4.    Gradual decline of public interest, through either discouragement (in the face of growing understanding that the problem cannot easily be solved), boredom or the fact that other issues are getting greater attention;

5.    Post-problem, or ‘the twilight of lesser attention’.  The issue hasn’t gone away, it may well remain ‘unresolved’, but the public just moves on.

You might say that post-Covid sanity is already here; it is just that it is unevenly distributed. While there are pockets of madness still around, in both the political class (especially in Davos-penetrated Cabinets) and among the broader population, the evidence is there that we are collectively emerging from the insanity. Markers across the West include a dramatic reduction in mask-wearing where they are optional; a fall-off in some media of relentless reporting of Covid and vaccination numbers; a relaxation of many Covid rules and restrictions; borders being re-opened, and judges around the world ruling that vaccine mandates are illegal and governments deciding that the legal grief isn’t worth the effort of fighting such judgements.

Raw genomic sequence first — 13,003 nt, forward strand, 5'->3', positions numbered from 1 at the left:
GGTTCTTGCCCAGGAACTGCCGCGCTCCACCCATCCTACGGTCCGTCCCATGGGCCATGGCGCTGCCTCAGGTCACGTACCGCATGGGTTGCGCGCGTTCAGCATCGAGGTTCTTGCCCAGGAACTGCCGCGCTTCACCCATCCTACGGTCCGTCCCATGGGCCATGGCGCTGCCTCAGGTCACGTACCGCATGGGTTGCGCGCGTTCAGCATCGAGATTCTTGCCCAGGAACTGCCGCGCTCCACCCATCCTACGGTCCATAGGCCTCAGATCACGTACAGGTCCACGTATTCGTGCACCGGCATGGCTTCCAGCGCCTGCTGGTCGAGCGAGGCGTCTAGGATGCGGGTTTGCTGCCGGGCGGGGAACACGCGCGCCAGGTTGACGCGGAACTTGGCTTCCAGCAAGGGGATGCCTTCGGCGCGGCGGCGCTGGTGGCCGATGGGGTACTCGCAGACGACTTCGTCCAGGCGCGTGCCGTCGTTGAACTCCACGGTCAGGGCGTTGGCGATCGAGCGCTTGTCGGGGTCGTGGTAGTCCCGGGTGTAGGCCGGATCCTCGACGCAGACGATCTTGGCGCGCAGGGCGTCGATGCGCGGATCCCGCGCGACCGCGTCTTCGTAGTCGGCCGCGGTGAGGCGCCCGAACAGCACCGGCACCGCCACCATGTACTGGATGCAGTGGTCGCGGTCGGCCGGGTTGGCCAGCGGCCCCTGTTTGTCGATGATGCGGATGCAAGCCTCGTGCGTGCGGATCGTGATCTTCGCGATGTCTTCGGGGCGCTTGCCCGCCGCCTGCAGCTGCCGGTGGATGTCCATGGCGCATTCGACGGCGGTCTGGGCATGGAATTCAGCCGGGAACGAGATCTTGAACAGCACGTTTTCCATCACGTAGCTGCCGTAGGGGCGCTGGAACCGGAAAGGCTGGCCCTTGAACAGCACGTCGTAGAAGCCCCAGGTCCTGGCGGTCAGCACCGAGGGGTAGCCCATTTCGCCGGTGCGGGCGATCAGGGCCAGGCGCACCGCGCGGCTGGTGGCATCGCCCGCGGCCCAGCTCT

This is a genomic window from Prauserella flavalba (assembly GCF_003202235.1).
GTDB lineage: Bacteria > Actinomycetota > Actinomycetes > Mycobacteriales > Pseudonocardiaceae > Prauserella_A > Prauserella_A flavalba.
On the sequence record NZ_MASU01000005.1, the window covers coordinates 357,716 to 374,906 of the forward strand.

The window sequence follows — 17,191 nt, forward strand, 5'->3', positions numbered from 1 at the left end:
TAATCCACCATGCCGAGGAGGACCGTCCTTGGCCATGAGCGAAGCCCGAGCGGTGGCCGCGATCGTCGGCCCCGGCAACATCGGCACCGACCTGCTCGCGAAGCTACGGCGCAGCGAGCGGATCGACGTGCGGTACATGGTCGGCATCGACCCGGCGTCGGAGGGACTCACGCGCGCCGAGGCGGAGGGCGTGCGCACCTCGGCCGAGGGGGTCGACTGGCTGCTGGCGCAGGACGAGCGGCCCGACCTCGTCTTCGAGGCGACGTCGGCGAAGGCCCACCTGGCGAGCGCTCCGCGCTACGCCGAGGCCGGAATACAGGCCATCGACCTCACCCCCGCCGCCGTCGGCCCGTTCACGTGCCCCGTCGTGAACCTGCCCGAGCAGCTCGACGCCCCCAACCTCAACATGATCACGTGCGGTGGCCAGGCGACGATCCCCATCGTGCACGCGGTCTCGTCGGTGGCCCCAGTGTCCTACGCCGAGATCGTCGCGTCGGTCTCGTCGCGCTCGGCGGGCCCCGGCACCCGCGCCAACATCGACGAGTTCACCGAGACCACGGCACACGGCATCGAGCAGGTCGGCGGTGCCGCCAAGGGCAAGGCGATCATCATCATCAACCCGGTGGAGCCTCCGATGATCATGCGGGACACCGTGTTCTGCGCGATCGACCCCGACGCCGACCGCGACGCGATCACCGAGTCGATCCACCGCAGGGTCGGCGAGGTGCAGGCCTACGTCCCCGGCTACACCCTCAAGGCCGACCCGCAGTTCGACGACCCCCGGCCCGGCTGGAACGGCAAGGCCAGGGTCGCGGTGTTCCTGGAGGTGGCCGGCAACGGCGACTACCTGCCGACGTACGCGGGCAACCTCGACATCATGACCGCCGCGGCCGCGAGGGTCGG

All of this is classic stage four Anthony Downs. The ‘problem’ of Covid remains ‘unresolved’, but now far fewer people care about it.

Yes, there are holdouts. China, of course, which started off the whole fascist shooting match, has reverted to type in the face of its latest outbreak. There is also embedded, legacy lunacy that is totally at odds with the new, broadly accepted reality of endemic Covid. Much of this is lingering Covid theatre, and the continued desire of overweening politicians to throw their weight around. They are playing a game with voters and hoping, alas justifiably, that most of us still won’t see the con.